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Tyre ruling could stall Montoya, Raikkonen
August 30, 2003 20:03 IST
Formula One's governing body may put the brakes on Juan Pablo Montoya and Kimi Raikkonen's title challenges after questioning the legality of their Michelin tyres.
The situation could throw the most closely fought championship in years into confusion.
Michelin boss Pierre Dupasquier was quoted on Saturday as suggesting that Williams and McLaren could even boycott the next race at Monza, although Formula One sources said that was unlikely.
"It is possible that the five teams using Michelin tyres will not turn up at Monza," he told The Daily Telegraph. "Our partners would have to spend a lot of money without any guarantee that they would not be disqualified. It is up to them to decide."
The governing International Automobile Federation (FIA) confirmed that it had written to teams using the French company's tyres outlining new rules for measuring tread width at the September 14 Italian Grand Prix.
"We have written to all the Formula One teams concerned," a spokesman said, referring to article 77(c) of the Formula One sporting code. "Should anyone be in breach of this article, they will be referred to the stewards at Monza."
Williams driver Montoya is just one point behind Ferrari's five-time world champion Michael Schumacher with three races remaining. McLaren's Raikkonen is a point further back.
Williams, who now lead the constructors' championship, McLaren, Renault, Jaguar, and Toyota all use Michelin tyres while the other teams are on Bridgestone. Monza, near Milan, is Ferrari's home race.
Michelin teams filled the top seven places at last weekend's Hungarian Grand Prix with Schumacher finishing eighth after being lapped by Renault's Spanish race-winner Fernando Alonso.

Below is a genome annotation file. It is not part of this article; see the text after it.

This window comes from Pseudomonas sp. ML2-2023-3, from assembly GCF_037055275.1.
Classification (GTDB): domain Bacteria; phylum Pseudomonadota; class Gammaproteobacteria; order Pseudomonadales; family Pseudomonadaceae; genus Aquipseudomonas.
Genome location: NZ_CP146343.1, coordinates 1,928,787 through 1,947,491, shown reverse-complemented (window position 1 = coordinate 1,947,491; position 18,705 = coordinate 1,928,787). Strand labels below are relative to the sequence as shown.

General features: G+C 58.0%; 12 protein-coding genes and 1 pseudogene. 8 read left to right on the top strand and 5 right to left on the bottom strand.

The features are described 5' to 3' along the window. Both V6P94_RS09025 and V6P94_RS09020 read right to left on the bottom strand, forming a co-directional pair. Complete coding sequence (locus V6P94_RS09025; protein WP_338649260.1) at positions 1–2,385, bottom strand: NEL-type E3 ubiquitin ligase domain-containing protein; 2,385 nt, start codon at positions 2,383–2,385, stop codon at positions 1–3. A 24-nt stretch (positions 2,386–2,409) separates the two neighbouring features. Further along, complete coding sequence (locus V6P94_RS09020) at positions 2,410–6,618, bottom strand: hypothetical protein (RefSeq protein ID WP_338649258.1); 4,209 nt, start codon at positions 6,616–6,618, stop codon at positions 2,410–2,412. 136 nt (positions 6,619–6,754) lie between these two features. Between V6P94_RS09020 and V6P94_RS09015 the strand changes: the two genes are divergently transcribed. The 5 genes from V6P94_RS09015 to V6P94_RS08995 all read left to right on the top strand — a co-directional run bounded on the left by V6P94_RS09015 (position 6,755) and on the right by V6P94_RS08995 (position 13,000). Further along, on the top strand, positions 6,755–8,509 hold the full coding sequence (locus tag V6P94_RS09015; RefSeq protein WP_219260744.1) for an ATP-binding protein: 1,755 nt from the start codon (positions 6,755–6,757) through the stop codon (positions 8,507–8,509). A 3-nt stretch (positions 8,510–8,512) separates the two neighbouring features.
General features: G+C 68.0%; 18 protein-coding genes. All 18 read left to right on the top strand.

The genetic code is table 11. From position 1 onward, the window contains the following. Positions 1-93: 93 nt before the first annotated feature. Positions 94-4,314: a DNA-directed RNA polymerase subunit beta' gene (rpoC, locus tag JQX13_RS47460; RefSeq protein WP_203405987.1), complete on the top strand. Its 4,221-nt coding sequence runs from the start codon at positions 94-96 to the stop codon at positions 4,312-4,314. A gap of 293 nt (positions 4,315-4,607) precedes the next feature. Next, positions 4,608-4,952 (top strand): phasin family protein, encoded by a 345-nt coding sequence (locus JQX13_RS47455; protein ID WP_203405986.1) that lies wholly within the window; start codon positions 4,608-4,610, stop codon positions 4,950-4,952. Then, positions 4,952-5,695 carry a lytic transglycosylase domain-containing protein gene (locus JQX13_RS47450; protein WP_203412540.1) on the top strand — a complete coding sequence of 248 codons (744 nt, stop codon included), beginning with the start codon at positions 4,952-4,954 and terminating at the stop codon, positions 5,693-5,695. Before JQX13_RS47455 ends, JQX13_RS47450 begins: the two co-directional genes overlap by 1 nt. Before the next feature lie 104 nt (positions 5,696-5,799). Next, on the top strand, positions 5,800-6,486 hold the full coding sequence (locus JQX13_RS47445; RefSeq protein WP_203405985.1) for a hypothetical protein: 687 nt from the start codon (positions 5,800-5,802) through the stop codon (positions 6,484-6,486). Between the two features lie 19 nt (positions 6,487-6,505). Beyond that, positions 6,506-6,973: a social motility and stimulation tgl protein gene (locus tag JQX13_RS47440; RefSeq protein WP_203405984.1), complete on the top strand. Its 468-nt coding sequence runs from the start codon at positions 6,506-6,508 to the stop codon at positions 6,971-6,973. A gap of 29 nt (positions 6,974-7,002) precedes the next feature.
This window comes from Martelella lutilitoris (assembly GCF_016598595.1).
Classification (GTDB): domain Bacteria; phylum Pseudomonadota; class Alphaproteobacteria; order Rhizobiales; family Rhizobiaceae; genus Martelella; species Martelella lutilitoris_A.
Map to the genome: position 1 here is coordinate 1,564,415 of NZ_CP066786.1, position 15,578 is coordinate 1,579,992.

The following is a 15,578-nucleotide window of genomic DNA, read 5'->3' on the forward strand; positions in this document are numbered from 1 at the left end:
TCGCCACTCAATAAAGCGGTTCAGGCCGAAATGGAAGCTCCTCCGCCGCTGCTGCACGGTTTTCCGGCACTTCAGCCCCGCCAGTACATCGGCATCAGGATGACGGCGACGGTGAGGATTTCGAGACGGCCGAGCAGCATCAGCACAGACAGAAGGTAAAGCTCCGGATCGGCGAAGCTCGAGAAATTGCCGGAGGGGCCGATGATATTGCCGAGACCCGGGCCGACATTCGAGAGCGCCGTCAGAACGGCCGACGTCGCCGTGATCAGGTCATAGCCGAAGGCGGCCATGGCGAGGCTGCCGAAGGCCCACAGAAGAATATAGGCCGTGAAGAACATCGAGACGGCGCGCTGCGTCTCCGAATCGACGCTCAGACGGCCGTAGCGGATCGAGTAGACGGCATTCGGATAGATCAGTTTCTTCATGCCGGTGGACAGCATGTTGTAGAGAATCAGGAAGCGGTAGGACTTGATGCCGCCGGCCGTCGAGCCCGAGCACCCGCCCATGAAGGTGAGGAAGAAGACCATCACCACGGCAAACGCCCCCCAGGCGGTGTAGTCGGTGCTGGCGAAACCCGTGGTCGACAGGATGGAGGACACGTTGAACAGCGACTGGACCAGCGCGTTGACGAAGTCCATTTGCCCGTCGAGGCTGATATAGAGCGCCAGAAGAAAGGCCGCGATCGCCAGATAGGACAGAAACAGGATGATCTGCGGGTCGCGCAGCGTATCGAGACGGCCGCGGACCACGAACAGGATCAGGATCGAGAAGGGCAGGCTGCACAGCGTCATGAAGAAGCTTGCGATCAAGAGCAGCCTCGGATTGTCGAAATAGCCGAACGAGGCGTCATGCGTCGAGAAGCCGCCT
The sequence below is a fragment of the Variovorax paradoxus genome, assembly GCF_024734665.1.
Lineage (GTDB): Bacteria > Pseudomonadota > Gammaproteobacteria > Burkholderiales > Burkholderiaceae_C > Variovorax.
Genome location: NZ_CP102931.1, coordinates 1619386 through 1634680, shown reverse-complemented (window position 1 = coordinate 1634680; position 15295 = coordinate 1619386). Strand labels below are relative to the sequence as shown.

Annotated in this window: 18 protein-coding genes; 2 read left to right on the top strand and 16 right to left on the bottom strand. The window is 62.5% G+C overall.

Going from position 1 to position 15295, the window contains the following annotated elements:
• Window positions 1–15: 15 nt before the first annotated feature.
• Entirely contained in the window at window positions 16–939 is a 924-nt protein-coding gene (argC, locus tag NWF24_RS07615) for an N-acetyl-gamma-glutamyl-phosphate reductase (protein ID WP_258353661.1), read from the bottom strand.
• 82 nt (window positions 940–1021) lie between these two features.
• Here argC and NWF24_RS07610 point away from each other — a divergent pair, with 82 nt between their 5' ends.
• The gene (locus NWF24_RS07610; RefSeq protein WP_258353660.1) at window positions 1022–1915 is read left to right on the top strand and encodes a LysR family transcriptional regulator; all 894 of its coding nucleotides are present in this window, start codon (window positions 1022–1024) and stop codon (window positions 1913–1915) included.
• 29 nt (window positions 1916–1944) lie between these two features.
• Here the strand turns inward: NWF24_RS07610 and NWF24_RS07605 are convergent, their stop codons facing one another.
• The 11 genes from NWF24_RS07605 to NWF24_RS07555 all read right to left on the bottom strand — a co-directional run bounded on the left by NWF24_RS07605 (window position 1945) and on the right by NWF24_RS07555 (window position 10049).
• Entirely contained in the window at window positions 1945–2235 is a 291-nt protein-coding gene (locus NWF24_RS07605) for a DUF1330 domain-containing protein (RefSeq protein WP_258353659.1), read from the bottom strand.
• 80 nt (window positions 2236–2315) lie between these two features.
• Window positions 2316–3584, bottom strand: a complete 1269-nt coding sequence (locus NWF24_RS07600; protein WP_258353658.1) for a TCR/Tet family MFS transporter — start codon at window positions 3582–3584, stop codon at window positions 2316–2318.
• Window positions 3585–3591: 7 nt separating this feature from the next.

FIA sources said fresh information came to their attention after that race suggesting that Michelin's front tyres could be in breach of the rules in some circumstances.
While the tyres conformed to the maximum tread 'contact patch' of 270mm when measured statically before the race, there were suspicions that they might become too wide once run at speed.
"We feel there may be systematic use of a part of the tyre as tread that doesn't look like tread when the tyre is submitted for scrutineering," said a source.
The new rule will count as tread any part of the front tyre deemed to have been in regular contact with the track.
Michelin pointed out in a statement on Friday that their front tyre profile had been deemed 'to comply with the F1 regulations' in writing by the FIA.
"We are fully open to discuss this regulation change wished by the FIA and help to define a measurement procedure which could be enforced in 2004," the company said. "We feel it is, of course, not realistic to ask for it before the Italian Grand Prix."
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